• Be familiar with and at least occasionally read wine blogs and have an opinion of their comments.
  • Staff should not sound like they are spewing out facts based on rote; make the comments sound like fresh thoughts. For example, the Ritz Carlton Hotel group train their staff to respond to their guests in a fresh welcoming manner and are rated on always following that standard. It appears to them, “if it isn’t broke don’t fix it”.
  • Engage the visitor; find out what they should expect by way or aroma’s and taste of the wine before they sample the wine. Ask if they are interested in a wine of a specific characteristic. Always direct expectations.
  • Wine is never the cheapest or most expensive-it is either budget friendly or premium.
  • If the visitor seems to be torn between what wine to buy, then offer them a “premium sample pack” at a multi-bottle discount.
  • Offer the visitor a “private e-mail” address of the server staff because: “I want to hear how you liked our wine when you got home.”
  • Try to get the visitors name, so they can be communicated with on a first name basis. Use the introduction process to get information about their favorite varietal, or where they are from, how many wineries they have visited that day. People tasting a lot of wine in a compressed time frame will not get a good tasting experience for example; that is good to know up front.
  • People like to be made comfortable at their level of wine experience. When comfortable in a buying experience, the visitor will be willing to buy wine because they were directed by staff who understood the experience level of the visitor. People never want to be talked down to or made aware of any deficiencies in their wine experiences.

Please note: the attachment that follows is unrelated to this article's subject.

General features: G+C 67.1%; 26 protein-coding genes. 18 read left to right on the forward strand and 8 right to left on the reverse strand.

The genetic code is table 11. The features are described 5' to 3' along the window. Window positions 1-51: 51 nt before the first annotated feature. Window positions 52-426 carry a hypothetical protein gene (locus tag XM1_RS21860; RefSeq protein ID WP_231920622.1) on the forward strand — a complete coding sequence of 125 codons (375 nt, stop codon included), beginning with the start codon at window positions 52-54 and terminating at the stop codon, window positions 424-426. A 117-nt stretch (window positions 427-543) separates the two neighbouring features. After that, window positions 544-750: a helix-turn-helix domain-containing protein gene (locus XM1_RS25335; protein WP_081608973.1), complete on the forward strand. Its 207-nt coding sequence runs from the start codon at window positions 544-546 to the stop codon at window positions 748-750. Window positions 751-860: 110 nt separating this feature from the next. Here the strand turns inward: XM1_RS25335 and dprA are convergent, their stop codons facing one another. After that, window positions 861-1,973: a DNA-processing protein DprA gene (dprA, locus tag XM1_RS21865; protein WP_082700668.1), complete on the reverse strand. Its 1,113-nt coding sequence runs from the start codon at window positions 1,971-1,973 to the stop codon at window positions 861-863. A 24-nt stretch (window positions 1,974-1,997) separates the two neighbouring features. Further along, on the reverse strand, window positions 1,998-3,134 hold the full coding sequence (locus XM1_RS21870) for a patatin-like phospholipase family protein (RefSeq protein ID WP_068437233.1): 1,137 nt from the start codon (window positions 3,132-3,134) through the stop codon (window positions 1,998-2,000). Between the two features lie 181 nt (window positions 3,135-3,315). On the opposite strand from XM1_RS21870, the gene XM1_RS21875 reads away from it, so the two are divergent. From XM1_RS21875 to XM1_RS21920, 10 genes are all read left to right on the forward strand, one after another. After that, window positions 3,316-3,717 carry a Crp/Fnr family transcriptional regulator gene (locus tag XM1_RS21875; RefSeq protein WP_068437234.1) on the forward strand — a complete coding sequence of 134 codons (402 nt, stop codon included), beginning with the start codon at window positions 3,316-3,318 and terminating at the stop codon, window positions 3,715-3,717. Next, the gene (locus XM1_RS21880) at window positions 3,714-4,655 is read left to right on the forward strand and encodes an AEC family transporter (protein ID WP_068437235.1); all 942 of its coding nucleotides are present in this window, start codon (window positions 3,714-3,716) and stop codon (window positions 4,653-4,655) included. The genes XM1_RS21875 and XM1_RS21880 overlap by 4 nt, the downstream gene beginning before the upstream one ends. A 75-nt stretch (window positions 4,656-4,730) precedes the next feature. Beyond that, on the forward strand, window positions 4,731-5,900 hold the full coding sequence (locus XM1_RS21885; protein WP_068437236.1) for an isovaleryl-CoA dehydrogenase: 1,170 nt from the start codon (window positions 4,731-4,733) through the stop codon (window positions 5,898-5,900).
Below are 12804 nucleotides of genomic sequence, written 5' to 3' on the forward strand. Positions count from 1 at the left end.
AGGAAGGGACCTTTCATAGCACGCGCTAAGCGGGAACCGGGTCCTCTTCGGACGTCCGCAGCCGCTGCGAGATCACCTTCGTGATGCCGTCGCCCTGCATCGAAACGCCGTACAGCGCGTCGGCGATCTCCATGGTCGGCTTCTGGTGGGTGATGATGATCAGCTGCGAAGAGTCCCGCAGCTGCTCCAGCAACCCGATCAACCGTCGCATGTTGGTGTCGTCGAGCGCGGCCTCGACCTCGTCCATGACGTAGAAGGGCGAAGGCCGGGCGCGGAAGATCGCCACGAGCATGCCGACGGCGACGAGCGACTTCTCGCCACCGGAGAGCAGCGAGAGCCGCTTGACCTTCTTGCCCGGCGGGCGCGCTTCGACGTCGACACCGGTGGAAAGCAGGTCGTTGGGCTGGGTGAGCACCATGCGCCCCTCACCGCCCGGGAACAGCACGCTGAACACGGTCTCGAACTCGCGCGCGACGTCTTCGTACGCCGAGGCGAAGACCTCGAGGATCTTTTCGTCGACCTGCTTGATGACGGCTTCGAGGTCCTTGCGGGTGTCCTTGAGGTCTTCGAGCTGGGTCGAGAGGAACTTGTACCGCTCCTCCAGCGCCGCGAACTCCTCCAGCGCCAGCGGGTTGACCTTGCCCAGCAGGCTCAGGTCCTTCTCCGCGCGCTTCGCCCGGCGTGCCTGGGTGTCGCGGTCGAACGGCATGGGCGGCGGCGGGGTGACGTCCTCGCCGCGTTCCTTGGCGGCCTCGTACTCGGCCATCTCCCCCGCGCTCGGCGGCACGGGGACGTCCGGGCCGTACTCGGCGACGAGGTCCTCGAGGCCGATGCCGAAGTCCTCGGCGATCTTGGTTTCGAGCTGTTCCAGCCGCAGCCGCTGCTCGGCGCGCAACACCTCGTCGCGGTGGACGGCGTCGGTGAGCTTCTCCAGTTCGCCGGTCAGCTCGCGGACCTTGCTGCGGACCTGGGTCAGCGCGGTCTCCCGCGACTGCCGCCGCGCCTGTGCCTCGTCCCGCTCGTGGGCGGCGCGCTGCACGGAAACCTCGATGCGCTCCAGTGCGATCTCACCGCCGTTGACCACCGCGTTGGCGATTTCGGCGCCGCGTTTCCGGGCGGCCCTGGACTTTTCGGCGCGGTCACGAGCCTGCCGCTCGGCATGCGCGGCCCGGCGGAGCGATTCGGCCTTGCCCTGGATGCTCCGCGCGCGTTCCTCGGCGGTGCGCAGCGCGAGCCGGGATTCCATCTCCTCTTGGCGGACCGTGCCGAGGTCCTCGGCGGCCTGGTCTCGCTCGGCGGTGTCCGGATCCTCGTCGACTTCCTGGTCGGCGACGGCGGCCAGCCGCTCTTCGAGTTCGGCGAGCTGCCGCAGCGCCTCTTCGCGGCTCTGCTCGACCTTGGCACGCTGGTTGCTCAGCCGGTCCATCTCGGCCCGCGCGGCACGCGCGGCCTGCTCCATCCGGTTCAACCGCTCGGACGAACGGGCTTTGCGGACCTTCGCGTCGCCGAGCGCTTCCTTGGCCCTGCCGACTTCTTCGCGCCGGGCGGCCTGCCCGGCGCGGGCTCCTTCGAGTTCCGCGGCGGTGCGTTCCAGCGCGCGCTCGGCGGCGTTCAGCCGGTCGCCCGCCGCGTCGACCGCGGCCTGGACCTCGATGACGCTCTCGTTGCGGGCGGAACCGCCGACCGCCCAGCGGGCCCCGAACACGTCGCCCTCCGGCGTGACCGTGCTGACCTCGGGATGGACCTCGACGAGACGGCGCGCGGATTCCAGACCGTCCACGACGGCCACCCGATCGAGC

Then the standard attributes of good sales attributes may include:

  • Be passionate about the products/wines and know the wines first-hand and in one’s own words.
  • Be a keen listener, do not interrupt visitors when they talk. Look at the visitor to indicate the server is interested.
  • Understand the customers options.
  • Sincerity breeds trust in product options and suggestions.
  • Through actions and communications, make the customers feel they are getting value.
  • Lead the purchaser to conclusions by employing a friendly smile and a personalized warm welcome. If they do not purchase still wish them well and “Cheers.”
  • Don’t pressure customers, wine is an emotional/experience sale and not like selling a set of tires on a one day only sale. Persuade always, never pressure.

Selling wine to visitors at your winery’s tasting room, as a winemaker or winery owner, probably requires skill sets that are not common for senior managers; there may be passion, but the psychology of the sale must be learned and developed through experience. For example, I know how a painter applies paint to a canvas, but I am not a painter and never will be a successful painter.

If selling wine, direct to the tasting room visitor were easy everybody would be doing it with ease. Even with product knowledge, many are not closing sales at a spectacularly high level of proficiency. A visitor who buys wine is potentially a long-term customer and winery ambassador for life, because they have voted with their dollars, validating that the connection they have with the winery is emotional. Now the task is to get the visitor/buyer to join the wine club. Then be an effective ongoing communicator with that customer. Personal communications can be expensive and time consuming, but it can be rewarding with repeat sales.

“Selling is something we do for our visitors – not to our visitors,” said Zig Ziglar.

Steven LayExpert Editorial
by Steven Lay, owner, Image of Wine

Steven Lay has spent 30 years in the travel exhibition industry holding C level positions in Marketing and Product Development. Most recently Mr. Lay was the Chief Marketing Officer for a major on-line travel company. Currently, he owns a company that produces wine related gift/award products for large corporate events and a produces a tour program to New World wine areas.